Pin the embroidery, working on opposite sides, as numbered in the photo above. Start the line of pins in the center of the edge you’re working on, work out to one side, and then go back to the center and work out to the other side. Then pin the opposite side the same way, and then to two remaining opposite sides. Mist with a light mist of water and allow to dry. I normally will leave pinned work overnight, but sometimes, I’ll pin in the morning and unpin after lunch. You just want to make sure that the piece is completely dry.

Gather Supplies

While you are waiting for your embroidery to dry, you can prepare the pieces you’ll need to finish the ornament and gather your supplies.

If you have the materials kit for Twelve Wreaths for Christmas, you have these construction parts already:

  • Mat board foundation: I used 4-ply archival mat board for the foundation, cut at approximately 3 1/8″ round.
  • Low-loft batting: I used Pellon Thermolam Plus sew-in, TP970
  • Wool felt: I used red wool felt for this ornament

Additionally, you’ll need:

  • Stranded cotton floss in a matching color for the edge and the cord
  • PVA Glue (I use Sobo)
  • Paint brush
  • Clips like wonder clips, or even a couple clothes pins
  • Sewing Pins

Prepare the Pieces

Let’s assemble some parts!

In this process, take your time! Especially when we get to the embroidery pinning and glueing part, take your time! Set up your workspace with everything you need close at hand, and give yourself a good 30 – 45 minutes of uninterrupted time.

Damp Stretching embroidery

Using the mat board circle as a guide, cut a circle of wool felt that matches the size of the mat board circle.

Damp Stretching embroidery

Use the cut out mat board circle as a guide and cut out a circle of low-loft batting.

Use the PVA glue and a paintbrush and glue the low loft batting to the mat board circle. Use just a very thin coating of glue, press the batting onto the board, and set the piece under a book or something flat and heavy, to let it dry.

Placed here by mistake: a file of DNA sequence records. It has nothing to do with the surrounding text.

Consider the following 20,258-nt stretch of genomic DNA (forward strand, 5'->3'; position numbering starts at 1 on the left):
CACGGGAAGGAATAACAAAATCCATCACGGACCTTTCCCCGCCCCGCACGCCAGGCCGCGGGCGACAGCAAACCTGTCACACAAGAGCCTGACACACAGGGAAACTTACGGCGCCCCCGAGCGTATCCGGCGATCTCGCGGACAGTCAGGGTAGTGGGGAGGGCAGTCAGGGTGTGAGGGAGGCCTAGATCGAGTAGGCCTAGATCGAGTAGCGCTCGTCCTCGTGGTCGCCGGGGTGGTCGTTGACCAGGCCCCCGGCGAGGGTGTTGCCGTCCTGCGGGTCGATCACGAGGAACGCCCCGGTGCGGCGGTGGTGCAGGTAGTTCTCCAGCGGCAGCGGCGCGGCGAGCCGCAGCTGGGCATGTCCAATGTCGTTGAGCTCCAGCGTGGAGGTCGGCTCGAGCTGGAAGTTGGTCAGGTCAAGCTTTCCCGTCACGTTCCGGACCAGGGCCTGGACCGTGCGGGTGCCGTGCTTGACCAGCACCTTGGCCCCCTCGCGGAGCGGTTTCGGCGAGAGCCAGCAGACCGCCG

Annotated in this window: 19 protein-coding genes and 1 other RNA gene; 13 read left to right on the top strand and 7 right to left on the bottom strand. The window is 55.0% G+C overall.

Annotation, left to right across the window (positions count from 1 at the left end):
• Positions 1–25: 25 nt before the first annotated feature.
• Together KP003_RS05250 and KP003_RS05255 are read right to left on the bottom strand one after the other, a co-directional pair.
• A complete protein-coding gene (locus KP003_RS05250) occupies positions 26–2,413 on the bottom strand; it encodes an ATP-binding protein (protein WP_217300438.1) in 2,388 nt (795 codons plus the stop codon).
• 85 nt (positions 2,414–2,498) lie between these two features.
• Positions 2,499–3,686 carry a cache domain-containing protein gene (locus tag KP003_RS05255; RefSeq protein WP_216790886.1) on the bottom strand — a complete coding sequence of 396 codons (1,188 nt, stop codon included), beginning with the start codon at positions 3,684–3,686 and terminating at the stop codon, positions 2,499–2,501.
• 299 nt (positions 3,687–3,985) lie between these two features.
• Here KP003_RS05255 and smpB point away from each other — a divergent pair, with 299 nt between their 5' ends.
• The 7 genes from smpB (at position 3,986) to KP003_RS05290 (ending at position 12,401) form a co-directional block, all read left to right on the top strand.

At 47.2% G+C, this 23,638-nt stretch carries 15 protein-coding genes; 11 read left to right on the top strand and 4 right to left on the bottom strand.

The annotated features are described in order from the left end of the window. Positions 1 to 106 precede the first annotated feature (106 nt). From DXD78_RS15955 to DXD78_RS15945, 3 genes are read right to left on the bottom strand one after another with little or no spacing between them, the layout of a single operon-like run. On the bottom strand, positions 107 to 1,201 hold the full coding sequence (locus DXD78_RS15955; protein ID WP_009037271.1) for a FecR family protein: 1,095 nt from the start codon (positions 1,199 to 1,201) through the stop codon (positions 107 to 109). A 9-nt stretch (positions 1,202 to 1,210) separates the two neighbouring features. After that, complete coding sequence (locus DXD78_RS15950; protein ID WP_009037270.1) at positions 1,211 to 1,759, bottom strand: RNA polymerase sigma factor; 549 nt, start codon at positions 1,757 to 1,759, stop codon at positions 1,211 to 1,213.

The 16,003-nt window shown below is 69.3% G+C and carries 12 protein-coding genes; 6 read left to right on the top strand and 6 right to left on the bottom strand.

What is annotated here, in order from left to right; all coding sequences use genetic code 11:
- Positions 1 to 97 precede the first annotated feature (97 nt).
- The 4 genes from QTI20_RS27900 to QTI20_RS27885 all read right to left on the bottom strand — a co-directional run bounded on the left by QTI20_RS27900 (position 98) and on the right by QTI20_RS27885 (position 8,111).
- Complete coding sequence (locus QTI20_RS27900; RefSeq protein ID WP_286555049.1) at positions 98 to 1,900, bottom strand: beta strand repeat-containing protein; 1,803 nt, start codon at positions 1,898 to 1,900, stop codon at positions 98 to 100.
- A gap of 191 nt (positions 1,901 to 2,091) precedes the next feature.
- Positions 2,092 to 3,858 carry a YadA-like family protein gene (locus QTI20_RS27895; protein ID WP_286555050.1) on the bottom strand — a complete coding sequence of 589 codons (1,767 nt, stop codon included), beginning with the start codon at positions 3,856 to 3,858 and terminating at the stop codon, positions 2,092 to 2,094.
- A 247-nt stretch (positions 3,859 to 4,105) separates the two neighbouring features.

Damp Stretching embroidery

Making the hanging cord.

Use about a yard of DMC embroidery floss (stranded cotton – all six strands as they come off the skein, no need to separate and put back together).

Fold the floss piece in half and twist the heck out of it until it’s very tightly twisted. It helps to tie the two loose ends together and slip the halfway point over a hook or something (or use your finger), and then use a pencil inside the knotted end and twist. Then, bring the knotted ends and the half-way point together and let the whole thing twist into a cord. Knot the cord here all the ends come together and trim off the other knot from the two original ends.

Damp Stretching embroidery

To make this process much, much easier, I use a drill.

I put a screw hook (like a cup hook, only a little bigger) in the chuck on the drill, and I loop the halfway point over the hook. I hold on to the two cut ends and turn the drill on. I let the thread twist until it’s really twisted – to the point that, if I relieve some tension on the thread, the whole thing wants to jump into a twist. Then I hold the center point on the twisted thread (halfway between my hand and the hook) and I bring the hook end and the hand ends together and let the cord twist.